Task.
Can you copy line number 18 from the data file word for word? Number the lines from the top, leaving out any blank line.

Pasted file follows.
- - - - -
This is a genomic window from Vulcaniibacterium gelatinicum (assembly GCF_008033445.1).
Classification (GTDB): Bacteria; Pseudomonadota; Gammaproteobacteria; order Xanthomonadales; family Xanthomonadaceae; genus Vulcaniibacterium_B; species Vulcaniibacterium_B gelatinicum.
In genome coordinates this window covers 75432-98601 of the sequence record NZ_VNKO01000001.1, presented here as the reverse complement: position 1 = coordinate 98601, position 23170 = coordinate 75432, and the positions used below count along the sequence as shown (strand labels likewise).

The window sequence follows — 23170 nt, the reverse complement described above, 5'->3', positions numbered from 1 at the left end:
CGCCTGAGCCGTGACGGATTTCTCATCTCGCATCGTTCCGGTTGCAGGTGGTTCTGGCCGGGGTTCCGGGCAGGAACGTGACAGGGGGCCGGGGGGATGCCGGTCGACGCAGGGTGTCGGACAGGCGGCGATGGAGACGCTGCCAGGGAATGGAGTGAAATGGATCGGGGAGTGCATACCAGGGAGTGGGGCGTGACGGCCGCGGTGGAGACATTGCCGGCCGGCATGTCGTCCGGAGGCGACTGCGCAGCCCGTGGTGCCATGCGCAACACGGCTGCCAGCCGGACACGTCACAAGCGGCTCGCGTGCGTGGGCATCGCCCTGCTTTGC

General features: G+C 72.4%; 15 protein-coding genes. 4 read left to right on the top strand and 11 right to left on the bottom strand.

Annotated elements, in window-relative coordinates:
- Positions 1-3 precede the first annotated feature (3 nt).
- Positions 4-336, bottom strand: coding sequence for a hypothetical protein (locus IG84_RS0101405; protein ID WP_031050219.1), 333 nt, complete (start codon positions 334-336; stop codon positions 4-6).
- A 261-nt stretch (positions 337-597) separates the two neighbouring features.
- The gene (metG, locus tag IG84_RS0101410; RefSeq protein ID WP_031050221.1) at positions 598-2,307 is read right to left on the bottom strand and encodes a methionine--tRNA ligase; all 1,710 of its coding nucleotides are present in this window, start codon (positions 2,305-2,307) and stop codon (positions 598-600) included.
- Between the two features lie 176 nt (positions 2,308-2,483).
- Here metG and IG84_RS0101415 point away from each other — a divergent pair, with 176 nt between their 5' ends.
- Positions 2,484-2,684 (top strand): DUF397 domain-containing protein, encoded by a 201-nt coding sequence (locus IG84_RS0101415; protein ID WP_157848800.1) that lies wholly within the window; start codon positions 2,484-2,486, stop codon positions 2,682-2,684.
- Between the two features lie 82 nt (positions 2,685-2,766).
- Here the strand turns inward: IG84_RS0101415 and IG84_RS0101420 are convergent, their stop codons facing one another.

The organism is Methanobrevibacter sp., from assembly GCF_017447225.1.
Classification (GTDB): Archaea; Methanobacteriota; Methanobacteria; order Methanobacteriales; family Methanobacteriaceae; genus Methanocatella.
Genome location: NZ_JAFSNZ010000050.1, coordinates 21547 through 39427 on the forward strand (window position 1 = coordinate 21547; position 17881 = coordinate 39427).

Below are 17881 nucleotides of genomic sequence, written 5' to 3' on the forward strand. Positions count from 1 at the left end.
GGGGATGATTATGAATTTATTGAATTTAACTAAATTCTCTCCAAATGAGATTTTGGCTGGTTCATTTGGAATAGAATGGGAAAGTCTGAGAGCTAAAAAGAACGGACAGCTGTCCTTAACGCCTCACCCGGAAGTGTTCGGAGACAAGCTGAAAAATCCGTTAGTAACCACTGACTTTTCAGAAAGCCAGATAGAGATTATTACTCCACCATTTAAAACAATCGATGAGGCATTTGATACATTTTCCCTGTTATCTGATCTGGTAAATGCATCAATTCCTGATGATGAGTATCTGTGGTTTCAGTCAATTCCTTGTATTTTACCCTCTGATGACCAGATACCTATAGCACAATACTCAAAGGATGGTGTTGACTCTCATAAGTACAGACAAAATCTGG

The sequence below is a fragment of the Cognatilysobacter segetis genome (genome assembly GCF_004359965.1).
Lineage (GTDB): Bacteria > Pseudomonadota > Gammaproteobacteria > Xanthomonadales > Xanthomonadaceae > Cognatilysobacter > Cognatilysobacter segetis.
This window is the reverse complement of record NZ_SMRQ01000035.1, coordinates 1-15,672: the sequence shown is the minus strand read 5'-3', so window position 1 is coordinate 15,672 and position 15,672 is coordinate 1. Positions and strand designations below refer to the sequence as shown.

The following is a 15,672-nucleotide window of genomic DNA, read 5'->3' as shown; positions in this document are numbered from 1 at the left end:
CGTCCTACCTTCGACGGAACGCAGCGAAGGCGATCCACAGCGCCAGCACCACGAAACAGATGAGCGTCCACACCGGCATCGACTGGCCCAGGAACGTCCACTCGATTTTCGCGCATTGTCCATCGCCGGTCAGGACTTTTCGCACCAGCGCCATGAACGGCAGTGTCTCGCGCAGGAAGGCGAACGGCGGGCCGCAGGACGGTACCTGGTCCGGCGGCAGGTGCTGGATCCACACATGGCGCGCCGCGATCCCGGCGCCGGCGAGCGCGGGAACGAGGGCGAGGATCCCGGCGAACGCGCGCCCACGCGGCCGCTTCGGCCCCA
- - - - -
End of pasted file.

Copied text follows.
Classification (GTDB): Archaea; Methanobacteriota; Methanobacteria; order Methanobacteriales; family Methanobacteriaceae; genus Methanocatella.